The slow burner that was made for well over a hundred years — Charles Portway’s Tortoise stove.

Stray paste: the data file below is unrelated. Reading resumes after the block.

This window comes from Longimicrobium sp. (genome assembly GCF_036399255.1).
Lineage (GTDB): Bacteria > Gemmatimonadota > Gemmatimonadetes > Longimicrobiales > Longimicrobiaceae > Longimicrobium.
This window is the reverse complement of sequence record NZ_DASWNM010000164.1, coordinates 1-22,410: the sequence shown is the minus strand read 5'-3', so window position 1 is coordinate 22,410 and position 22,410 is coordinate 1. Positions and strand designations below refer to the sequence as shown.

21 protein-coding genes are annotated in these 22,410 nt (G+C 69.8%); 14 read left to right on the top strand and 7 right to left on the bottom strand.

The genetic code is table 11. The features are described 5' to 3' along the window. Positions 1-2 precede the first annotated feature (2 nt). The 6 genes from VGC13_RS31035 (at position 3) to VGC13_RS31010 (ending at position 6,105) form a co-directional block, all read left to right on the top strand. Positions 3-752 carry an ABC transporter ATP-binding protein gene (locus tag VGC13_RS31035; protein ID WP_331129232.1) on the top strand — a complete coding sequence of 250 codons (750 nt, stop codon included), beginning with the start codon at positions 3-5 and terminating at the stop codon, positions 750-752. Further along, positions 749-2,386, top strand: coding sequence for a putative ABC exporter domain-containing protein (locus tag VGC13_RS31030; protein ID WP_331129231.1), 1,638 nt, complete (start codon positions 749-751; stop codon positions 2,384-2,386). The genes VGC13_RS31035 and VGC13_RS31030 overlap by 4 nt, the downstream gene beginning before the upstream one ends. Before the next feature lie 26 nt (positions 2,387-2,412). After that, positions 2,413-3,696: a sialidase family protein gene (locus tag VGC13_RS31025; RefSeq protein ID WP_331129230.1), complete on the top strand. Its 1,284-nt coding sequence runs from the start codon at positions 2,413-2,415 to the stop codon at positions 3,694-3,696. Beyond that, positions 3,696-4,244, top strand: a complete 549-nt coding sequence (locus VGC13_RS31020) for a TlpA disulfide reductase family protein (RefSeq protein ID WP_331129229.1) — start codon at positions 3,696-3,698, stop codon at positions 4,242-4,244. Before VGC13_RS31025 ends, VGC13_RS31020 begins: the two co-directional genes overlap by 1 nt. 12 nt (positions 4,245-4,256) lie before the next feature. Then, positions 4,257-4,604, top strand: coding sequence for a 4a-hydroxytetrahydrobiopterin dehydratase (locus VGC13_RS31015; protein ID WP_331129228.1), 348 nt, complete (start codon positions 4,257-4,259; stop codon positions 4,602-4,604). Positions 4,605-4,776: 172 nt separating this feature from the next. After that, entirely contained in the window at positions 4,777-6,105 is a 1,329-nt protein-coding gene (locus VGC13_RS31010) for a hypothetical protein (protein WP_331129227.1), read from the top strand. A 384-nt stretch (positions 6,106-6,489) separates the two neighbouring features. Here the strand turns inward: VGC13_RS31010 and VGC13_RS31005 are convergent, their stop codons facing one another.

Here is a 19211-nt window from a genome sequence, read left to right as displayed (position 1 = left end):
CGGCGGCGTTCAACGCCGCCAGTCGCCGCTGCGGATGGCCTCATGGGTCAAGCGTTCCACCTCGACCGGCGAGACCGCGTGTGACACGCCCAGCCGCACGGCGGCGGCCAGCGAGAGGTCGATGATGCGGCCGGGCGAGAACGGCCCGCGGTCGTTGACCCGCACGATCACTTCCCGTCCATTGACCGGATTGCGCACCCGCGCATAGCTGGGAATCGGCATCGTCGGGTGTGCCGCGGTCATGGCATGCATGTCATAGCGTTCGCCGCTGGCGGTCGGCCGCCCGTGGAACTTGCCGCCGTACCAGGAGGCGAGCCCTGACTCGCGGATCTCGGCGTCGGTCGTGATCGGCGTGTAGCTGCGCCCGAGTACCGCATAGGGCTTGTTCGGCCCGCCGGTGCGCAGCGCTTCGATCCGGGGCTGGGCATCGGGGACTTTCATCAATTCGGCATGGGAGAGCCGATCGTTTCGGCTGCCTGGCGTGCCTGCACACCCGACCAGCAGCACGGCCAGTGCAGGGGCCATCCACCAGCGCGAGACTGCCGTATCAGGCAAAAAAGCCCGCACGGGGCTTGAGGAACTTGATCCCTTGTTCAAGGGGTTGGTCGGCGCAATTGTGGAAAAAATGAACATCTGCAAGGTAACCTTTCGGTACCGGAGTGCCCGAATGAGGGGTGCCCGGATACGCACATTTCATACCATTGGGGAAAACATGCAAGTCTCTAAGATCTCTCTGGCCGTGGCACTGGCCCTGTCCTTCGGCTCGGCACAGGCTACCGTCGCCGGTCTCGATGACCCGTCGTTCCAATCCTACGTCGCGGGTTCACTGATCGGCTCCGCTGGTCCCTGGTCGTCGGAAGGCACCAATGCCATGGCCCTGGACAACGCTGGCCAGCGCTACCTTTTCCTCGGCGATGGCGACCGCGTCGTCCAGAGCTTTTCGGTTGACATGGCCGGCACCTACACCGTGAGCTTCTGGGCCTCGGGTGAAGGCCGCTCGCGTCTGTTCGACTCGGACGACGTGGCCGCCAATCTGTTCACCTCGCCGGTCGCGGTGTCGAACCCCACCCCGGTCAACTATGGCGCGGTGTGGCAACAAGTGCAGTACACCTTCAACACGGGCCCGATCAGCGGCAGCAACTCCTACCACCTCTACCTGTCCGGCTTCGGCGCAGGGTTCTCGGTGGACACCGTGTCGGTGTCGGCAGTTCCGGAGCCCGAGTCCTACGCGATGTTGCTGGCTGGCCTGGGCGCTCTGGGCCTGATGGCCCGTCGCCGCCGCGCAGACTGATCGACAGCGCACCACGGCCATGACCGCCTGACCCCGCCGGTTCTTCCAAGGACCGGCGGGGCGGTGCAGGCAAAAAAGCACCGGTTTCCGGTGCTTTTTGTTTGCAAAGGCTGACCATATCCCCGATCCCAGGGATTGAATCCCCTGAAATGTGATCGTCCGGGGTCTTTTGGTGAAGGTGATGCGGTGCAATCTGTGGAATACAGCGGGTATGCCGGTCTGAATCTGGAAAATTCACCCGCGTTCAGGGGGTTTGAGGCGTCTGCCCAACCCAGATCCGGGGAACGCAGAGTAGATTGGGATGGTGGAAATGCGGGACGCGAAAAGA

The Tortoise stove dates from 1830, when the first was hand-built by Charles Portway to heat his ironmongery store in Halstead, Essex. After making a second stove for a neighbour, Mrs Portway suggested he go into business manufacturing and selling them, so he established a small foundry and went to work. This proved so successful that in the next 50 years over 17 000 of his stoves were sold and provided low-cost and economical heating to many thousands of people. A solid-fuel stove may be judged by how slowly it consumes the fuel, and these first stoves were successful simply because they took so long to burn one filling, thus extracting the maximum amount of heat from the fuel. So slowly did Portway’s stoves burn that they were named Tortoise stoves, and each was produced with the motto ‘Slow but sure’ proudly displayed with the trademark. This made them possibly the first heating appliances where economy was a featured selling point. The basic Tortoise was adapted for other uses. Catalogues of the day show heating stoves, laundry stoves and harness-room stoves. They also found favour for heating of churches, halls and domestic premises. Over the period to the turn of the century the stove was improved and refined to make it even more efficient and economical. In the early 20th century minor internal modifications were made to keep the design up to date with regulatory requirements. Production continued for the next 80 years or so, and quite a number of Tortoises can still be found today.